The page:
That segues nicely to the Green New Deal. Alexandria Ocasio-Cortez’s iteration of the GND marries issues of social justice together with the climate imperative, which is similar to the Australian Greens’ blueprint for the GND. You have concerns that this “ambitious scope” might alienate supporters, yet you also write in your conclusion that acting on climate will intrinsically alleviate social injustice. Is there a way to effectively communicate the latter point without invoking the former – to strengthen support for the climate elements of a GND by secondarily highlighting the social justice elements – or do you believe any focus on this serves to erode wider support for climate action?

I very much support the goals of the GND as advocated by AOC in the House and Ed Markey in the Senate, and similar efforts sponsored by the Greens in Australia. And I wish there had been a ‘blue wave’ in our last election that swept in large Democratic majorities in both houses of the U.S. congress. But that did not materialise. So we must recognise that expansive Green New Deal-like legislation probably cannot pass a divided 50/50 Senate, and we will need to make some concessions if we are to win climate legislation in the U.S. over the next couple years.

House and Senate Democrats have put forward bold climate plans, and they’re a great starting point. Some moderate Republicans can probably be brought across the aisle to support legislation involving green energy stimulus and carbon pricing of some sort. Both are critical tools in the climate action toolbox. A couple years from now, if the political winds are even more favorable, we might be in a position to pass even bolder legislation through the U.S. congress. But let’s get what we can in the meantime. The more we’re able to accomplish here in the U.S., the more pressure there will be on the Australian government for meaningful climate action as well.

And yes, acting on climate is acting for social justice, given the inequities when it comes to the impacts of climate change, and the fact that those who have the least resources and income had the least role in creating the problem and are bearing the brunt of the impacts. This is a point I try to drive home in the book and in all of my messaging. Shortly after the book came out in the U.S., I had the opportunity to do a joint event with Dr. Bob Bullard, widely considered the ‘father of environmental justice’. It was a real pleasure to talk with him and to work with him, as he – more than perhaps anyone – is responsible for the increasingly widespread recognition that climate action advances the cause of social and racial justice.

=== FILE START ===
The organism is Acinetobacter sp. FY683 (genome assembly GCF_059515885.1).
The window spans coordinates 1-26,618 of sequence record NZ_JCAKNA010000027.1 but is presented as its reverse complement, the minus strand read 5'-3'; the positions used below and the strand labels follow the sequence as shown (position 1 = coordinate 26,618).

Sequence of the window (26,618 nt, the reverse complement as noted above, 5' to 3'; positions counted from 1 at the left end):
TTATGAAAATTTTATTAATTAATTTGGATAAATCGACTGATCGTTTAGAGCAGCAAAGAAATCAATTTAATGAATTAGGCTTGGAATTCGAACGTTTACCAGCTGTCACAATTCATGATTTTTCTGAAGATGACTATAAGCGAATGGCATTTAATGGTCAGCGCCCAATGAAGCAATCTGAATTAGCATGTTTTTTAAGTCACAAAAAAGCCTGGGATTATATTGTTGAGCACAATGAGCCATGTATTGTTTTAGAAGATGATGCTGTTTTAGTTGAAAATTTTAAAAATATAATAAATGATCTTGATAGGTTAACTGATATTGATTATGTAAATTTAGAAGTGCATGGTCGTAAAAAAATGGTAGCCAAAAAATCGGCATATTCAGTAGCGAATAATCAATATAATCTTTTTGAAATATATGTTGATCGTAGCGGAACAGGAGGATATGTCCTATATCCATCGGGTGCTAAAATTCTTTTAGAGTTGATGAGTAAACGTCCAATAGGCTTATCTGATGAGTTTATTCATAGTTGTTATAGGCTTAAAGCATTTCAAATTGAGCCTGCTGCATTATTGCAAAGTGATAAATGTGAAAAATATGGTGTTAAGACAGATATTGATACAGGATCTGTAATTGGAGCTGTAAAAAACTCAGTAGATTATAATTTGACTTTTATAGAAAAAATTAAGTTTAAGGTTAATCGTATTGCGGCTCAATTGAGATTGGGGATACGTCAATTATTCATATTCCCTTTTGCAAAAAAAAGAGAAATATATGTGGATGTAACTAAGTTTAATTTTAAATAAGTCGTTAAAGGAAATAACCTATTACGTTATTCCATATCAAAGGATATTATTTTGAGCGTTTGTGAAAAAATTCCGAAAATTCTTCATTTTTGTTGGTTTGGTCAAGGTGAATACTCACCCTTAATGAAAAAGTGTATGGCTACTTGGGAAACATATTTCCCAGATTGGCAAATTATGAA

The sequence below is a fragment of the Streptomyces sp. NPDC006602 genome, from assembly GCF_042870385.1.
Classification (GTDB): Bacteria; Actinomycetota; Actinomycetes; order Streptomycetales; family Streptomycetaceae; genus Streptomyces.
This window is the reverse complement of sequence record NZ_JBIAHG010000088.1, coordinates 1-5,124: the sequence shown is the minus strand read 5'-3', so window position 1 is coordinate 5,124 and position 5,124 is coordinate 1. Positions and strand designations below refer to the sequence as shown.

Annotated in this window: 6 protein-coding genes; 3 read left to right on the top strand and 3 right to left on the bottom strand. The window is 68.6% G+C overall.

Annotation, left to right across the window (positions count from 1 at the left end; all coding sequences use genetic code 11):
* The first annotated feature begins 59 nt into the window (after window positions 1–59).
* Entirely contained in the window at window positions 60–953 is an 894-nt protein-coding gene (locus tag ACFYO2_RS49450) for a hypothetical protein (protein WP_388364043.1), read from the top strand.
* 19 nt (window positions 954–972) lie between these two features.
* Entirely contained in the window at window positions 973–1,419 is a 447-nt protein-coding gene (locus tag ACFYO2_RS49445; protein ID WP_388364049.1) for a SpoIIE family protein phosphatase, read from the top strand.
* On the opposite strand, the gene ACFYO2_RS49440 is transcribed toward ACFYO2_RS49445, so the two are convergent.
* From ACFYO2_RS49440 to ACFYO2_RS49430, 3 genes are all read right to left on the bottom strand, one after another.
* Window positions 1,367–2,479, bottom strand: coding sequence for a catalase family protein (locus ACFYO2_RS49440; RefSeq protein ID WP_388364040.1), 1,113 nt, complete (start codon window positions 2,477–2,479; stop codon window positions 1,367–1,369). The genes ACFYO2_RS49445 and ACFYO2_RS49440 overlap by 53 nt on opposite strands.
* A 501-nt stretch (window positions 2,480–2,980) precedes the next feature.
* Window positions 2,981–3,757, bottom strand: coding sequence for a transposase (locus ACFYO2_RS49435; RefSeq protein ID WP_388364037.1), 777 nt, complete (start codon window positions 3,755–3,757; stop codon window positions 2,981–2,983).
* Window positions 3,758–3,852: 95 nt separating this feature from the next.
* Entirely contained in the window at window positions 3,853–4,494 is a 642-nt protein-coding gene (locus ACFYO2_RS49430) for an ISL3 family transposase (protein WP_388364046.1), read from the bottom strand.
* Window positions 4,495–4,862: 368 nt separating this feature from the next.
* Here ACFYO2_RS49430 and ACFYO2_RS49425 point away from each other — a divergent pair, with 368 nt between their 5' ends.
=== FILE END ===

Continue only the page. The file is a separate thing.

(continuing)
Speaking of resource inequity, many environmental and climate groups use messaging around overthrowing capitalism as a means – or the only means – of achieving climate goals. You argue we should not use this framing, for reasons including that conservatives weaponise it against the climate movement. Given the incompatibility of capitalism’s core tenets with many of the measures necessary to rapidly decarbonise the economy, can you tell me a bit more about why you believe the 'overthrowing capitalism’ framing should be stripped from the conversation, as opposed to building on it and using it to garner more support?

The discourse of overthrowing capitalism is at the distal left end of our current window of public discourse here in the U.S. It alienates not just the right but the broad middle who are worried about that sort of language, given that capitalism is seen – rightly or wrongly – to have provided us with the standard of living we have today.

As I try to underscore in the book, we absolutely have to have a conversation about the larger problem: how to live equitably and sustainably on this planet. The coronavirus crisis does provide an opportunity for us to begin to ask some of these deeper questions. And I do believe that we have to ultimately consider whether a capitalist, resource-driven economy is compatible with those goals. It very well may not be.

But we’re not there yet – we’re not ready to have that conversation in the U.S.; the current political economy makes that conversation fraught right now. And we must act on the climate crisis immediately if we are to avert planetary catastrophe. So I argue passionately in the book for doing all we can right now within the framework of the current system while working to change that system for the better.

In rebutting the common assertion that humanity is unwilling to act boldly on climate change, you cite the WWII effort and the Apollo mission as evidence that human behaviour is not immutable and that we can collectively act radically if it’s in our interests. I certainly agree, but as you point out society was obviously very different during those times – trust in government (at least here in Australia) was much higher, and toxic media monopolies and social media didn’t pervade or outright manipulate the discourse. How do you think we can overcome these 21st century roadblocks to rouse a similar mass effort in the name of climate?

I agree with all of those things. The challenge is even greater now because of the toxic impact of right wing media – particularly true in Australia where Murdoch controls so much of the media market – the assault on fact-driven discourse, etc. That challenge was vivified here in the U.S. recently by the right-wing, racially-tinged domestic terrorist attack on the very heart of our democracy.